Trump and Sessions Aren’t Arch Enemies
The president’s latest criticism of his AG is simply a reiteration of his same complaint.
In a CBS interview, Rep. Trey Gowdy (R-SC) was asked to comment on a New York Times report alleging that President Donald Trump had “berated” Attorney General Jeff Sessions for having recused himself from the Russia probe into election interference. Trump reportedly requested that Sessions reverse his recusal, which, if true, Sessions obviously declined.
Gowdy responded, “I think what the president is doing is expressing frustration that Attorney General Sessions should have shared these reasons for recusal before he took the job, not afterward. If I were the president and I picked someone to be the country’s chief law enforcement officer, and they told me later, ‘Oh, by the way, I’m not going to be able to participate in the most important case in the office,’ I would be frustrated, too. And that’s how I read that, is, ‘Senator Sessions, why didn’t you tell me before I picked you?’ There are lots of really good lawyers in the country — [President Trump] could have picked someone else.”
Soon after the interview, Trump responded by quoting Gowdy’s assertion about picking"somebody else" and adding, “And I wish I did!” The mainstream media was quick to jump all over Trump’s latest “attack” on his AG, suggesting that Trump was seeking to convince Sessions to resign or is angling to fire him because there’s bad blood between them. And while there may be much popular speculation as to Trump’s opinion on the job Sessions is doing as AG, the fact remains that the only real issue Trump has with Sessions is the recusal. But Trump has referenced it repeatedly.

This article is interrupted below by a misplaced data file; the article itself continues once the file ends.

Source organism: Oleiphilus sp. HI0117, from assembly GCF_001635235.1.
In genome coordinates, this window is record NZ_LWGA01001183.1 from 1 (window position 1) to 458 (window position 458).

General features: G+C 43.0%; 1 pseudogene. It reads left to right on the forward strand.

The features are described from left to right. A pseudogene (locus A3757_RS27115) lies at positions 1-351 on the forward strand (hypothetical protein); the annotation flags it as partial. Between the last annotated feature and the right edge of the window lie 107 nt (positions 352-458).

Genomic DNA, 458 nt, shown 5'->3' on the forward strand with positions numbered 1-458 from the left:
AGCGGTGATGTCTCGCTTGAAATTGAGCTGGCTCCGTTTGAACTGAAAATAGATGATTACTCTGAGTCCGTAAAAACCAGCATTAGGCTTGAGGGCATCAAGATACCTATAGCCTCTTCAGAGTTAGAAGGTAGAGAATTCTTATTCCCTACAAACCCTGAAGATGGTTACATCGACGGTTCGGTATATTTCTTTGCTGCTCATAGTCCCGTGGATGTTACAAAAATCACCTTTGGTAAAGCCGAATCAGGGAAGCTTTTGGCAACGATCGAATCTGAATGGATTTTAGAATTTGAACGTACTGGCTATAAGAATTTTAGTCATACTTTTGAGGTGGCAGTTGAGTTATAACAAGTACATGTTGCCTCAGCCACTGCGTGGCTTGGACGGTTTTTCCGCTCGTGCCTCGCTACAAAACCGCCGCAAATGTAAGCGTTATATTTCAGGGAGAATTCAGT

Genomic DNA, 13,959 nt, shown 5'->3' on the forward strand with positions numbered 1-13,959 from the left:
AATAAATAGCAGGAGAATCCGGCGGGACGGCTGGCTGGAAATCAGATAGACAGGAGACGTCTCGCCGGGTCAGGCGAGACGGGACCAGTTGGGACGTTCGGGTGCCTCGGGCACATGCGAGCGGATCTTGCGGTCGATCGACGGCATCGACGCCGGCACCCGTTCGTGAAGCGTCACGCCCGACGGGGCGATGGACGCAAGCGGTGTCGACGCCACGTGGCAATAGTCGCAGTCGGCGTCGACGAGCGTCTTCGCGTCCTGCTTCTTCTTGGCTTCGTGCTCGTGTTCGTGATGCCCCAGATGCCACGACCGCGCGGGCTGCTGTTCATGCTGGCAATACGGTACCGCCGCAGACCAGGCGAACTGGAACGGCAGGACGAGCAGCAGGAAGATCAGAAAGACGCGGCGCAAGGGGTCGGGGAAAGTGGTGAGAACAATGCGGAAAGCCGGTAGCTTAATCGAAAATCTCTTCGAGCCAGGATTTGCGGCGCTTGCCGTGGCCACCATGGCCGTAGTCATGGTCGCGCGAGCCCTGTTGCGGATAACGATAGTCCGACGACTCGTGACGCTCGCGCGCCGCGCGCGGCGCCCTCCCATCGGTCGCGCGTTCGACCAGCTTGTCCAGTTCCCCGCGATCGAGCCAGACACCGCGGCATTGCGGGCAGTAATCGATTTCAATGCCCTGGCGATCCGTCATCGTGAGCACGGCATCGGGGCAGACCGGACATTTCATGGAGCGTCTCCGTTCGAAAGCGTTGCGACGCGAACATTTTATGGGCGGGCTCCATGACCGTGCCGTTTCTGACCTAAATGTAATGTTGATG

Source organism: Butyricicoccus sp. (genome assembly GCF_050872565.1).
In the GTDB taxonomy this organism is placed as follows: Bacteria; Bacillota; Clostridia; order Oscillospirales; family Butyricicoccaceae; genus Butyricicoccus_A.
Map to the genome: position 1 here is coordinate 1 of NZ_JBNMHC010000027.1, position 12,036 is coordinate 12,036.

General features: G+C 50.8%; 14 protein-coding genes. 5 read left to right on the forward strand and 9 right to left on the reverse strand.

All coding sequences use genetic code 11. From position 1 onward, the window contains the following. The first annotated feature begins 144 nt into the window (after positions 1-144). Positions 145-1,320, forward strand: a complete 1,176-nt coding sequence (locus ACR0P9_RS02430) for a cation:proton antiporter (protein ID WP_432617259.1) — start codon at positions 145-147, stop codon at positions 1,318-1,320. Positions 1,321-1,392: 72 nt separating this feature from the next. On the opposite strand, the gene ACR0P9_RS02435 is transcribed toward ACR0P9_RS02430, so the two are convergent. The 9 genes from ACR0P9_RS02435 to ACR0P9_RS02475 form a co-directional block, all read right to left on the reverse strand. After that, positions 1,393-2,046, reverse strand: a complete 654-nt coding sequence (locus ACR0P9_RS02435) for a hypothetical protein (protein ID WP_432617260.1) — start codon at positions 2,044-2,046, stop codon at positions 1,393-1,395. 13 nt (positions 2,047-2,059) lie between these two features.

Back in July 2017, Trump explained to The New York Times why he was disappointed in Sessions: “Jeff Sessions takes the job, gets into the job, recuses himself, which, frankly, I think is very unfair to the president. How do you take a job and then recuse yourself? If he would have recused himself before the job, I would have said, ‘Thanks, Jeff, but I’m not going to take you.’ It’s extremely unfair — and that’s a mild word — to the president.” But it also should be noted that back in 2017 Sessions offered his resignation to Trump, which Trump refused. Nowhere has Trump stated that he regretted not accepting Sessions resignation.
In other words, Trump’s criticism of Sessions has been consistent and only a result of Sessions caving to Washington pressure to recuse himself. And this issue is repeatedly brought to bear because Robert Mueller’s probe continues as a thorn in Trump’s side. Therefore Trump’s frustration with Sessions over the recusal continues. This isn’t rocket science.
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